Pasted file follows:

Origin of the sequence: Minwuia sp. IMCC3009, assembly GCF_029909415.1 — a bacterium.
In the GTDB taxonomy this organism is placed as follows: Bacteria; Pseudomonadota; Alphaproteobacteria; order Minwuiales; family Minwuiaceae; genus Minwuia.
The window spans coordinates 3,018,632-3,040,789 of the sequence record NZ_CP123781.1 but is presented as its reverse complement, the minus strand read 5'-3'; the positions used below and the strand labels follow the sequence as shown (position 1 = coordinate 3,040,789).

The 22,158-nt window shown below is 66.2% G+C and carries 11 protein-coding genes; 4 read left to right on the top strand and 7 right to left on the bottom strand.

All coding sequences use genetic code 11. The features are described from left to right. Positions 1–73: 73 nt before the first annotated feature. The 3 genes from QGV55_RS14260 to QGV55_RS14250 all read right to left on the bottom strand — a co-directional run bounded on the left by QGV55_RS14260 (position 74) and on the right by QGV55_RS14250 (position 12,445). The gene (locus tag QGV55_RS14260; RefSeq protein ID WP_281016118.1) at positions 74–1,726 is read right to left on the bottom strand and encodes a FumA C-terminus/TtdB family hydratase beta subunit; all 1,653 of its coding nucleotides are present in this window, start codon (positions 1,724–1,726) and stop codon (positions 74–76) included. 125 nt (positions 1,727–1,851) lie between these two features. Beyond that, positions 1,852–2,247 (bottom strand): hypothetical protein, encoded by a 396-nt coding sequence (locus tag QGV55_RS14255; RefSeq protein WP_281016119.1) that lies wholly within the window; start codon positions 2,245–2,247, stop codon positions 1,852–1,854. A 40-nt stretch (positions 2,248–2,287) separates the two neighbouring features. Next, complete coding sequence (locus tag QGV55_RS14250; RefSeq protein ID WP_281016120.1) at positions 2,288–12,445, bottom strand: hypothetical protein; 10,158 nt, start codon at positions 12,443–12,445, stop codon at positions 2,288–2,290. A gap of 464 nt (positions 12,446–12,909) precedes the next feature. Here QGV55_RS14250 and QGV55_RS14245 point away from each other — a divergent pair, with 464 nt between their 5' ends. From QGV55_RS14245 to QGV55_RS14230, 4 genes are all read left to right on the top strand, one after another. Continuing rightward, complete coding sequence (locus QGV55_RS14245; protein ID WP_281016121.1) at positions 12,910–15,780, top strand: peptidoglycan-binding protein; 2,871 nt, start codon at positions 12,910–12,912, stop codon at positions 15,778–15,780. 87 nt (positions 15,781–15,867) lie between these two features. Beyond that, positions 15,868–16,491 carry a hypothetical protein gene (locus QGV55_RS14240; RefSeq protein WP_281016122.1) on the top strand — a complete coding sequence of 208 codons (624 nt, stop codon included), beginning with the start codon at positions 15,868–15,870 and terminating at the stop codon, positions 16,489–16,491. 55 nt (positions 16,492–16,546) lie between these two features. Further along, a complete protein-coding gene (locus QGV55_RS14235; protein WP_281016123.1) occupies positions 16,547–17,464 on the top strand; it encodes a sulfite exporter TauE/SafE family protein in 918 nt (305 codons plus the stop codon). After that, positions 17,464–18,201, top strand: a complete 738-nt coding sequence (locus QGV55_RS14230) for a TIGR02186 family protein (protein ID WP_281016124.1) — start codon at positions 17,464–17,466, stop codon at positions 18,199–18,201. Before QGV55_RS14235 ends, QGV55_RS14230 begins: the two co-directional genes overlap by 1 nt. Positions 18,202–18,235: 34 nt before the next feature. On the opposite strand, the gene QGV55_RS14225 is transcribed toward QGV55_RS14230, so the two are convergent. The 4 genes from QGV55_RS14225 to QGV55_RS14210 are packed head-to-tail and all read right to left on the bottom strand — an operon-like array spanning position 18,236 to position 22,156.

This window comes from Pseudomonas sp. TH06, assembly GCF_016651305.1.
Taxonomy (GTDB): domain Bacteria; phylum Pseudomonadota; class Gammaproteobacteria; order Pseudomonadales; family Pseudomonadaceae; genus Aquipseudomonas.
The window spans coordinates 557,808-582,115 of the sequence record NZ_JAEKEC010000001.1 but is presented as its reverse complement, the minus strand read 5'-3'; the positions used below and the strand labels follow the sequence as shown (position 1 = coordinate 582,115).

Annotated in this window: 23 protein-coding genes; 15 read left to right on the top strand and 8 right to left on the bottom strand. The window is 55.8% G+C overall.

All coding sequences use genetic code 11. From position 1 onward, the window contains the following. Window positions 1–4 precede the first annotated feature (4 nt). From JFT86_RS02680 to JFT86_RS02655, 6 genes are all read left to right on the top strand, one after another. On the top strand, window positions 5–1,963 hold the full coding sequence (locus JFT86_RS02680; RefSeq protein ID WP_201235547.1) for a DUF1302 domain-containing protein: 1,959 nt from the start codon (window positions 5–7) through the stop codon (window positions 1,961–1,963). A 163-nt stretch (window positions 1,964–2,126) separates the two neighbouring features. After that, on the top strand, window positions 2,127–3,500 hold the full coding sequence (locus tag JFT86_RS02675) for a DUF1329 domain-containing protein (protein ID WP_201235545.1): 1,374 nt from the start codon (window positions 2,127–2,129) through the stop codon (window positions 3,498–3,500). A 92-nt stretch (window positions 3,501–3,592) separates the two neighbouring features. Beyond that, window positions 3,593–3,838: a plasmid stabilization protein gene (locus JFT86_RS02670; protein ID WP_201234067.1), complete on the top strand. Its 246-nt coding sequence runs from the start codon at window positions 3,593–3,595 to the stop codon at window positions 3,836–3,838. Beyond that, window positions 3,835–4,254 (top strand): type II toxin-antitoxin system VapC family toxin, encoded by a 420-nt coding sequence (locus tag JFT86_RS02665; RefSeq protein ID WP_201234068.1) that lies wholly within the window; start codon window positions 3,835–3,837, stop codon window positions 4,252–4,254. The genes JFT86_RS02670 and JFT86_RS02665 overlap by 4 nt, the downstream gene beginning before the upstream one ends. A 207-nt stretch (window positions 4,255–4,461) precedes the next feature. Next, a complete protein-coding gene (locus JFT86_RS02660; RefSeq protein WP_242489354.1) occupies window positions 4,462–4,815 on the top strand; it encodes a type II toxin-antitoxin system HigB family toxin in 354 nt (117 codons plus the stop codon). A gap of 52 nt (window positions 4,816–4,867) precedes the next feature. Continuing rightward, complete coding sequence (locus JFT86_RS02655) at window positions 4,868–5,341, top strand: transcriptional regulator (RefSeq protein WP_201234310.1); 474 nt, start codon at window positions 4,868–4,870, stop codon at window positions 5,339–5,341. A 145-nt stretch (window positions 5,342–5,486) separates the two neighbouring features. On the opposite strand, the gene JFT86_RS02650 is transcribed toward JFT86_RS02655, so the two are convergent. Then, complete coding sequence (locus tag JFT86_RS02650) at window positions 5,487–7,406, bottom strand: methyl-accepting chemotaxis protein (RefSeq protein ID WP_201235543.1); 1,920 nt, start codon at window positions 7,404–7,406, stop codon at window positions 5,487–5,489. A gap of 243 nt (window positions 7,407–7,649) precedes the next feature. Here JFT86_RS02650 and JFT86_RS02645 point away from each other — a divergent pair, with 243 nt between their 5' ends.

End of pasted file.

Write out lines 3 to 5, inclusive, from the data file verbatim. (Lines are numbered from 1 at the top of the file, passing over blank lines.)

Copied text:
The window spans coordinates 3,018,632-3,040,789 of the sequence record NZ_CP123781.1 but is presented as its reverse complement, the minus strand read 5'-3'; the positions used below and the strand labels follow the sequence as shown (position 1 = coordinate 3,040,789).

The 22,158-nt window shown below is 66.2% G+C and carries 11 protein-coding genes; 4 read left to right on the top strand and 7 right to left on the bottom strand.

All coding sequences use genetic code 11. The features are described from left to right. Positions 1–73: 73 nt before the first annotated feature. The 3 genes from QGV55_RS14260 to QGV55_RS14250 all read right to left on the bottom strand — a co-directional run bounded on the left by QGV55_RS14260 (position 74) and on the right by QGV55_RS14250 (position 12,445). The gene (locus tag QGV55_RS14260; RefSeq protein ID WP_281016118.1) at positions 74–1,726 is read right to left on the bottom strand and encodes a FumA C-terminus/TtdB family hydratase beta subunit; all 1,653 of its coding nucleotides are present in this window, start codon (positions 1,724–1,726) and stop codon (positions 74–76) included. 125 nt (positions 1,727–1,851) lie between these two features. Beyond that, positions 1,852–2,247 (bottom strand): hypothetical protein, encoded by a 396-nt coding sequence (locus tag QGV55_RS14255; RefSeq protein WP_281016119.1) that lies wholly within the window; start codon positions 2,245–2,247, stop codon positions 1,852–1,854. A 40-nt stretch (positions 2,248–2,287) separates the two neighbouring features. Next, complete coding sequence (locus tag QGV55_RS14250; RefSeq protein ID WP_281016120.1) at positions 2,288–12,445, bottom strand: hypothetical protein; 10,158 nt, start codon at positions 12,443–12,445, stop codon at positions 2,288–2,290. A gap of 464 nt (positions 12,446–12,909) precedes the next feature. Here QGV55_RS14250 and QGV55_RS14245 point away from each other — a divergent pair, with 464 nt between their 5' ends. From QGV55_RS14245 to QGV55_RS14230, 4 genes are all read left to right on the top strand, one after another. Continuing rightward, complete coding sequence (locus QGV55_RS14245; protein ID WP_281016121.1) at positions 12,910–15,780, top strand: peptidoglycan-binding protein; 2,871 nt, start codon at positions 12,910–12,912, stop codon at positions 15,778–15,780. 87 nt (positions 15,781–15,867) lie between these two features. Beyond that, positions 15,868–16,491 carry a hypothetical protein gene (locus QGV55_RS14240; RefSeq protein WP_281016122.1) on the top strand — a complete coding sequence of 208 codons (624 nt, stop codon included), beginning with the start codon at positions 15,868–15,870 and terminating at the stop codon, positions 16,489–16,491. 55 nt (positions 16,492–16,546) lie between these two features. Further along, a complete protein-coding gene (locus QGV55_RS14235; protein WP_281016123.1) occupies positions 16,547–17,464 on the top strand; it encodes a sulfite exporter TauE/SafE family protein in 918 nt (305 codons plus the stop codon). After that, positions 17,464–18,201, top strand: a complete 738-nt coding sequence (locus QGV55_RS14230) for a TIGR02186 family protein (protein ID WP_281016124.1) — start codon at positions 17,464–17,466, stop codon at positions 18,199–18,201. Before QGV55_RS14235 ends, QGV55_RS14230 begins: the two co-directional genes overlap by 1 nt. Positions 18,202–18,235: 34 nt before the next feature. On the opposite strand, the gene QGV55_RS14225 is transcribed toward QGV55_RS14230, so the two are convergent. The 4 genes from QGV55_RS14225 to QGV55_RS14210 are packed head-to-tail and all read right to left on the bottom strand — an operon-like array spanning position 18,236 to position 22,156.